For roughly 50 years, the Johnson amendment has prohibited nonprofit organizations in Georgia and throughout the country from engaging in political campaigns. However, the House of Representatives voted to prevent the IRS from taking away the tax-exempt status of any church that supports a political candidate. The head of the National Council of Nonprofits was critical of the rule and said that it could erode the trust people have in nonprofit entities.
Some tax-exempt organizations in Georgia and across the country may no longer need to comply with some reporting requirements under guidance released by the IRS and the Treasury Department in July. Every year, charitable organizations that have a tax exemption under section 501(c)(3) must give the IRS the names and addresses of their large donors. Other types of organizations, like 501(c)(4) membership groups, also have to provide this information to the tax agency. While the information is expected to remain private, it has been exposed to the public on previous occasions.
The demand for unpaid taxes understandably strikes fear into some Georgia residents. Unfortunately, scammers use this emotional response to trick people into handing over their money. Although people need to take legitimate notices from the Internal Revenue Service seriously, the agency routinely issues warnings about scammers who try to pressure people into paying fake taxes. In general, the IRS informs people about real tax issues through the U.S. Postal Service. The agency issues paper bills for amounts owed, and people have a right to appeal tax bills. People also have the option to pay their taxes by check, debit or credit card. Checks would be mailed to a U.S. Department of Treasury address, and credit or debit payments would be made with select processors at the agency's website.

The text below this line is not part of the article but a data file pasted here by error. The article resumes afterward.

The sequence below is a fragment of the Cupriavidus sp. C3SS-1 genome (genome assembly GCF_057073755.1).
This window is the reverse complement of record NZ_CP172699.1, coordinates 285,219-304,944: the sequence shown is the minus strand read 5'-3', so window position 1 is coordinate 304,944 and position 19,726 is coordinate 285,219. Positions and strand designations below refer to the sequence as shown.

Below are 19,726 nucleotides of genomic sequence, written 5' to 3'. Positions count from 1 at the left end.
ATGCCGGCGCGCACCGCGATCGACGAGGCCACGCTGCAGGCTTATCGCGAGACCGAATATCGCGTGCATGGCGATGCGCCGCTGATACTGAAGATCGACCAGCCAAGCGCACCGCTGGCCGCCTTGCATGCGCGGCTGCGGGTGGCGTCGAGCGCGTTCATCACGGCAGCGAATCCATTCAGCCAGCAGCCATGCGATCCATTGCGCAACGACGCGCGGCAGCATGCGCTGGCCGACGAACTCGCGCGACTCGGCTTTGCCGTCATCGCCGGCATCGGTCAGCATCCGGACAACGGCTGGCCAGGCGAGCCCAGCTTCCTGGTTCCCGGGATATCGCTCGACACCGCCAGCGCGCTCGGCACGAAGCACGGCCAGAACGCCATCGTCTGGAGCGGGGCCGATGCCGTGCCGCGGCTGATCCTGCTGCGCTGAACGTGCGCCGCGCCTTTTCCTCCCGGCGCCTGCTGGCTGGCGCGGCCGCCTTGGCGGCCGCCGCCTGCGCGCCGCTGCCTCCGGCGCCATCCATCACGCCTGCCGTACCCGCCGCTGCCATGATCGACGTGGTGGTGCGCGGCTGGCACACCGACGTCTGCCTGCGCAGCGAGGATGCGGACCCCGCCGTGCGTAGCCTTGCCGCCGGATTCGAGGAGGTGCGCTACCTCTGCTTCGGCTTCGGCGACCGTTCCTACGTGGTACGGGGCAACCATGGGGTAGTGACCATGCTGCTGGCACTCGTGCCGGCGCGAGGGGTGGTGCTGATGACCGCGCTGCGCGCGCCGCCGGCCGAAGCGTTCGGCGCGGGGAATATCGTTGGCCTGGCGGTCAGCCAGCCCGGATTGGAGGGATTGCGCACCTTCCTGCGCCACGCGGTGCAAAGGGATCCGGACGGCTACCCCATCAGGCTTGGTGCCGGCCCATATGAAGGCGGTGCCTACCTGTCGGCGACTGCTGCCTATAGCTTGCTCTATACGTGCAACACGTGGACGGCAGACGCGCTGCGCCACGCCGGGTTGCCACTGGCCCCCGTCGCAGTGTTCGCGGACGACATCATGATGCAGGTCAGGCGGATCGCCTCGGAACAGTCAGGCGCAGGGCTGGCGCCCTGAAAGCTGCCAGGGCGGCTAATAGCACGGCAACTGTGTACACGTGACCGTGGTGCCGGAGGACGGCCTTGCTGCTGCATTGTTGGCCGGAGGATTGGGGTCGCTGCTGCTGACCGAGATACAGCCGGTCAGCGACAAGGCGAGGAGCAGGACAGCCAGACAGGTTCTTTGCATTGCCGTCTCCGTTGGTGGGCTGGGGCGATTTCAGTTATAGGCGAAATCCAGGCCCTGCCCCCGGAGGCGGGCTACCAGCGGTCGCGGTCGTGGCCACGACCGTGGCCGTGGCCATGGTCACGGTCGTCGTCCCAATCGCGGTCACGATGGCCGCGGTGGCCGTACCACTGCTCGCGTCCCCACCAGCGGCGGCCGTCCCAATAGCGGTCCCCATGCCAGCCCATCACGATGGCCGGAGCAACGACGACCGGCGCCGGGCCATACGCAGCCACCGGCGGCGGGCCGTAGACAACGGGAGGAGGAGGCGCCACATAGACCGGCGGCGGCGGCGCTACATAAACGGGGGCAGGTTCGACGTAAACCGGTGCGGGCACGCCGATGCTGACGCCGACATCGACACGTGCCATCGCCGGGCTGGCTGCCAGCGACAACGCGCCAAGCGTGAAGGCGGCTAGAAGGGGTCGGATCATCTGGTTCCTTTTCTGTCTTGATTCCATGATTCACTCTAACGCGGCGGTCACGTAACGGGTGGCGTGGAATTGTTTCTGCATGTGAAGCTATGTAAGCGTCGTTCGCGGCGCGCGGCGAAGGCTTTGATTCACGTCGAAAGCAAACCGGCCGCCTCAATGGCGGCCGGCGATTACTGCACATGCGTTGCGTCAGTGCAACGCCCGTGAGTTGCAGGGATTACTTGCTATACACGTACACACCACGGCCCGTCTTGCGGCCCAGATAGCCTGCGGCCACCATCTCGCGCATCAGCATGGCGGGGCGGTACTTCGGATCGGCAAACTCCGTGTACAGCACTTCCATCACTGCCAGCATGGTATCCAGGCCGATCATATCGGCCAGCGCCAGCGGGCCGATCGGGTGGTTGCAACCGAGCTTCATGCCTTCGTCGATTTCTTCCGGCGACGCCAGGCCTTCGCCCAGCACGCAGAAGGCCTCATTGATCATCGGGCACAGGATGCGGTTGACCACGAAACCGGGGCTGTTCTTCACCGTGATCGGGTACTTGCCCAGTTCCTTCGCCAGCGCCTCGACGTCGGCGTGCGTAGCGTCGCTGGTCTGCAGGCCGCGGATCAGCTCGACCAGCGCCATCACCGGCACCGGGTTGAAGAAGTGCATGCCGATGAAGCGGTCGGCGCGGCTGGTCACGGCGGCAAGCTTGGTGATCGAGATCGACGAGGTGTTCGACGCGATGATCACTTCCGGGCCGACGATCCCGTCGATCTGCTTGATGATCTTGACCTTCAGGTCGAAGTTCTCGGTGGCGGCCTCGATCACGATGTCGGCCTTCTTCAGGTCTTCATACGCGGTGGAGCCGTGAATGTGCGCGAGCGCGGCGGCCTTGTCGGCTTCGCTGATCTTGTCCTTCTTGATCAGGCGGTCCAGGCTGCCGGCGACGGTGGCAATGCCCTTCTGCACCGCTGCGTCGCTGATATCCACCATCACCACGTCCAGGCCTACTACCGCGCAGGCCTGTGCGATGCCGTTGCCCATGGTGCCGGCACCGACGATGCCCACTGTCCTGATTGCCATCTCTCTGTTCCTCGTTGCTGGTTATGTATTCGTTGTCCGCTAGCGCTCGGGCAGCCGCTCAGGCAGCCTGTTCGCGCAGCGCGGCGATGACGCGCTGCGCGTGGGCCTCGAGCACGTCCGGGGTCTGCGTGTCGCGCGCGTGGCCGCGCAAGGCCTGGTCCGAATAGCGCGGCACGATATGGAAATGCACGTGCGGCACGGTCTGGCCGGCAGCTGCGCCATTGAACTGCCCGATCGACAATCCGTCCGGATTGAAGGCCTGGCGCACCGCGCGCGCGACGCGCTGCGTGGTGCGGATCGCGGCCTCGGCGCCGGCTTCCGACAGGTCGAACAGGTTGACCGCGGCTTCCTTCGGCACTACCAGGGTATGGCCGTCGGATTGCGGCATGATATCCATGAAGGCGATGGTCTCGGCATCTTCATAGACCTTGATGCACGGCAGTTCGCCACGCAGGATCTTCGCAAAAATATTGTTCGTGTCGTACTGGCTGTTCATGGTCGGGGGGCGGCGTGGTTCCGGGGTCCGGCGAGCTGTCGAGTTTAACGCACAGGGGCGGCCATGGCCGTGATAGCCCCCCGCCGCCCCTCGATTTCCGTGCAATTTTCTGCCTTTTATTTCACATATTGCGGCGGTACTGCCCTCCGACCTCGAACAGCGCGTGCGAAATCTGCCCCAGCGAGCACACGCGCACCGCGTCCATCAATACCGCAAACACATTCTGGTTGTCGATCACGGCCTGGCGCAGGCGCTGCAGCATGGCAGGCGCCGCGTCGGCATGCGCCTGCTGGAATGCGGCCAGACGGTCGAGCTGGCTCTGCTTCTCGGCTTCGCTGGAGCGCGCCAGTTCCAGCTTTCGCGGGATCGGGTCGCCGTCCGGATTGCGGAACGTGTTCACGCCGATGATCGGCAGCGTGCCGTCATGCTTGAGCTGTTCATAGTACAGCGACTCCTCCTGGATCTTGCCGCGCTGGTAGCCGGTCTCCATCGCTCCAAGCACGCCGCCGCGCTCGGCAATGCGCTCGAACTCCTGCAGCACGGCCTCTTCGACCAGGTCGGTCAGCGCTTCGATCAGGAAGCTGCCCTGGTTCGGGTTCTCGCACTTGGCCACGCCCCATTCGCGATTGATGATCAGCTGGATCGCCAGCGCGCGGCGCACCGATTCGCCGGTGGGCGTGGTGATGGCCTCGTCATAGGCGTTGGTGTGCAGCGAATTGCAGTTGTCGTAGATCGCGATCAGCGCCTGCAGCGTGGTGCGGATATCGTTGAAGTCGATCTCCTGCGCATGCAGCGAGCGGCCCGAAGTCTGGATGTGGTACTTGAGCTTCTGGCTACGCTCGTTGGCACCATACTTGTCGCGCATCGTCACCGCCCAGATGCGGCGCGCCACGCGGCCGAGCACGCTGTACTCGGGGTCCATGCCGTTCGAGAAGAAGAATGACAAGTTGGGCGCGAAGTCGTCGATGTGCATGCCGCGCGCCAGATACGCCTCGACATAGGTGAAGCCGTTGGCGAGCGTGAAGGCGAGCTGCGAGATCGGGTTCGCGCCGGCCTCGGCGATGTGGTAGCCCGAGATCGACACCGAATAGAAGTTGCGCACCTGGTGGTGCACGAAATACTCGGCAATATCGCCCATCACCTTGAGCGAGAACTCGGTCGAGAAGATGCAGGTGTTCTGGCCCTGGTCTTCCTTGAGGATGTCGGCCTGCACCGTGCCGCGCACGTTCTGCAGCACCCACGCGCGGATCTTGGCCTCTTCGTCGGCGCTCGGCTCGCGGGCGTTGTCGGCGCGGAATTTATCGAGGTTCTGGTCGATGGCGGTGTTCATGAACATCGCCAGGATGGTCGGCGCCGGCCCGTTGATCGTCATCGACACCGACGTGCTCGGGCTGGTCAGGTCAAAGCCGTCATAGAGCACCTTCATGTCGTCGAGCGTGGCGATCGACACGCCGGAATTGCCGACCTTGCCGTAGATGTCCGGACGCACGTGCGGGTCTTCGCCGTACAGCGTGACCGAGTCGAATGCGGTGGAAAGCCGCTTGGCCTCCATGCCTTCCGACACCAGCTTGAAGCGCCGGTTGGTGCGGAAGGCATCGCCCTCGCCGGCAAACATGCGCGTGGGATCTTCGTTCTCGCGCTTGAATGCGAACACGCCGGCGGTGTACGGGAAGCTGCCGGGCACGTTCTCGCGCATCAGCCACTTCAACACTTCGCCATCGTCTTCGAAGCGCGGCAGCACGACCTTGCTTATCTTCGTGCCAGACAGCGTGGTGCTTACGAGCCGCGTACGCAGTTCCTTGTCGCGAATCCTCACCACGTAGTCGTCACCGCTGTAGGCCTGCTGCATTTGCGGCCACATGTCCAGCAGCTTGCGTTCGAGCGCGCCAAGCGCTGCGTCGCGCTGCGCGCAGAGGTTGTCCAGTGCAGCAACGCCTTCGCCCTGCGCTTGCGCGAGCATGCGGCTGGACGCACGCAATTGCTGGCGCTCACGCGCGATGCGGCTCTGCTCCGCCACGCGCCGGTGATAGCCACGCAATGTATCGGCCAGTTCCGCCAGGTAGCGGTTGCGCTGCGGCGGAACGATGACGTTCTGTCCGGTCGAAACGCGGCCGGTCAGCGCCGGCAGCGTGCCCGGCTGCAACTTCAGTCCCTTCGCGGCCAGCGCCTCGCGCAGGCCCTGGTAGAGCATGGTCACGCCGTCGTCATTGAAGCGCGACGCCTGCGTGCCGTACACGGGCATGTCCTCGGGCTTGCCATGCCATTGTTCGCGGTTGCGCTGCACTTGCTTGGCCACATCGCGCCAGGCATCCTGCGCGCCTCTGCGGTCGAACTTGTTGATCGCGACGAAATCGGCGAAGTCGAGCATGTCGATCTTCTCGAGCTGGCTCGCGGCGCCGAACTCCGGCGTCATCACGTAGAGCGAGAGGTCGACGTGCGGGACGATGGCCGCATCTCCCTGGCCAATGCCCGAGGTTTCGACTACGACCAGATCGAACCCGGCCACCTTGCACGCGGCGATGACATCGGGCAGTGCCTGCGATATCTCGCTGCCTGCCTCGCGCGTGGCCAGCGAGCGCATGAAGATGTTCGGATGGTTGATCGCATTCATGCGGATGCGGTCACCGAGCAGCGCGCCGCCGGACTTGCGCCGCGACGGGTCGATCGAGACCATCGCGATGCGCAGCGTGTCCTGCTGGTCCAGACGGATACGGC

The IRS has told people to be on alert for tax scams during the summer months. While the IRS does contact taxpayers in Georgia and around the country after the April federal tax filing deadline, they will do so by mail. Conversely, a scammer may leave a message on a person's phone demanding that the individual call or face being taken into custody. In some cases, scammers may ask that a person make a payment by wire transfer or debit card.
In the weeks and months following the April deadline to file a federal tax return, the IRS verifies the data it receives and issues notices if needed. Georgia residents and others who receive a notice from the IRS should read it carefully and respond in a timely manner. Among the most common types of notices a person can get is a CP2000. It tells a taxpayer that the government has proposed a change to their tax return.
Georgia residents who have a side activity in which they earn money may want to deduct related losses on their individual federal tax returns. If the Internal Revenue Service classifies the activity as a hobby, however, losses from the activity cannot be claimed as a deduction. In order to receive tax savings, taxpayers have to be able to verify that the intent of their business is to make a profit.
For most people in Georgia and throughout the country, tax day is the only day in which they give much thought to their state and federal returns. However, those who receive a notice from the government may have to think about them for a little longer. The good news is that fewer than seven people per every 1,000 will receive an audit letter. Furthermore, receiving a letter from the IRS doesn't always indicate bad news.
Georgia residents who are involved in the cryptocurrency market may find their tax filings more complex as the IRS has made efforts to tax crypto income. In Novemeber 2017, the IRS was victorious in a case against Coinbase, a cryptocurrency exchange. As a result of the case, the exchange was required to provide information on more than 14,000 people who traded cryptocurrency between 2013 and 2015. During that period, only 800 to 900 people each year reported capital gains from cryptocurrency investments.
Employers in Georgia have a responsibility to pay payroll taxes for their employees. Tip boxes set up for volunteers, however, have created confusion about employee classification and employer tax obligations. The Internal Revenue Service has addressed this issue in an IRS Chief Counsel Memorandum.
Georgia residents who receive a letter from the IRS should respond to it as quickly as possible. This is generally true whether a person has received an audit notice or a request for more information. In some cases, the IRS is writing to let a person know that he or she used the wrong Social Security number or otherwise provided incorrect information on a return.